New York City Councilman Jumaane Williams has welcomed the City Council’s votes to override two bills that would rein in the policies of the New York Police Department (NYPD) against Caribbean immigrants, Blacks and other minorities.
The Council voted 34-15 for a bill that would give Caribbean immigrants and others more options to sue the NYPD if they think they have been the victims of racial profiling through the department’s stop-and-frisk tactics.
The Council also voted 39-10 to override Mayor Michael Bloomberg’s veto of a bill to create an inspector general for the NYPD, who will oversee all police practices and policies, including the controversial stop and frisk.
“We are tired of the lies. We are tired of the fear mongering. We want good policing, and we want safer streets,” said Williams, a sponsor of the bills, who represents the largely Caribbean 45th Council District in Brooklyn.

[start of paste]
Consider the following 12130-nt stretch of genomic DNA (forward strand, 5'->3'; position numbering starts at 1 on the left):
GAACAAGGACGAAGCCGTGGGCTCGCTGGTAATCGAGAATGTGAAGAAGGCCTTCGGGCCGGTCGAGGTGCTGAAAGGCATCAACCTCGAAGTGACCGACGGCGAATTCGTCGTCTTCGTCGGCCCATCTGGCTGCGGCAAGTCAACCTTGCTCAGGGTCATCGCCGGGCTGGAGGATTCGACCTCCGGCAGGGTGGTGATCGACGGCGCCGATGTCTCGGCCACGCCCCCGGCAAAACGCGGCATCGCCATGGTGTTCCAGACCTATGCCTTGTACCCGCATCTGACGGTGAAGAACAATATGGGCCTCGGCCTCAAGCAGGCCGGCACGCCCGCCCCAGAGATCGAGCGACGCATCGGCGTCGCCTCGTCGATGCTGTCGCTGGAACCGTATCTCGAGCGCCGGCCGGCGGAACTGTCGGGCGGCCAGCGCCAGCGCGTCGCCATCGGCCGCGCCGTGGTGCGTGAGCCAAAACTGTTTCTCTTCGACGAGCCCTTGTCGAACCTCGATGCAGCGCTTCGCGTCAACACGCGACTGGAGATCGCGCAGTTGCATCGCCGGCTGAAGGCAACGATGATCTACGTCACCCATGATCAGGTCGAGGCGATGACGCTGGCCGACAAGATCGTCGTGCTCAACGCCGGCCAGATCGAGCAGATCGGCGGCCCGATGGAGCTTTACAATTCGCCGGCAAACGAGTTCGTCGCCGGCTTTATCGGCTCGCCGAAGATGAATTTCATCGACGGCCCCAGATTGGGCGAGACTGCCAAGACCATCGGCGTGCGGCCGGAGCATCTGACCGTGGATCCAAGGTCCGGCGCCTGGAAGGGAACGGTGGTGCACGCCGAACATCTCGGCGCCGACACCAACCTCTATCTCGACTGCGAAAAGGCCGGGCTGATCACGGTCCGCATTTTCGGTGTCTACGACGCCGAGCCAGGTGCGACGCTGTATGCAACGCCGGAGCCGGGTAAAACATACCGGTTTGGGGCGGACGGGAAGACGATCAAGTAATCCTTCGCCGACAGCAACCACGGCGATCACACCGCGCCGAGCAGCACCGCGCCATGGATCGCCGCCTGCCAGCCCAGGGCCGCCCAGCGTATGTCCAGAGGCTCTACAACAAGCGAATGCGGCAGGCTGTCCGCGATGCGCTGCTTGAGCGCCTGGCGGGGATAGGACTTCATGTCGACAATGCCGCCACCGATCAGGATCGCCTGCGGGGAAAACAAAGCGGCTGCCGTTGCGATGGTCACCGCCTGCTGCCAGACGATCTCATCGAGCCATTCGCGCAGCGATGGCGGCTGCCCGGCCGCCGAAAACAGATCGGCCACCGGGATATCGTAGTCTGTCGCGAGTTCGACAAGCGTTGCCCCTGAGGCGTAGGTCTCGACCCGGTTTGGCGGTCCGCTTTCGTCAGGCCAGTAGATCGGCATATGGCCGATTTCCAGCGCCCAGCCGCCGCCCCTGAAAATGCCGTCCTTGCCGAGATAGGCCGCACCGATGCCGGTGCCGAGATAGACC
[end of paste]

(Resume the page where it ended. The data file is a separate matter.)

Williams, a frequent critic of the NYPD and Grenadian American, who was unlawfully arrested two years ago during the West Indian American Day Carnival Parade in Brooklyn, said Bloomberg and Police Commissioner Raymond Kelly “will go down in history as the people who tried to prevent progress.”
Bloomberg vowed to take legal action against the legislations, saying they will make it harder for police officers to protect the city.
“Make no mistake: the communities that will feel the most negative impacts of these bills will be minority communities across our city, which have been the greatest beneficiaries of New York City’s historic crime reductions,” he said.
“Both bills outsource management of the NYPD to unaccountable officials, making it harder for the next mayor and police commissioner to make the decisions they believe necessary to keep our city safe,” he added, claiming that the votes were “an example of election year politics.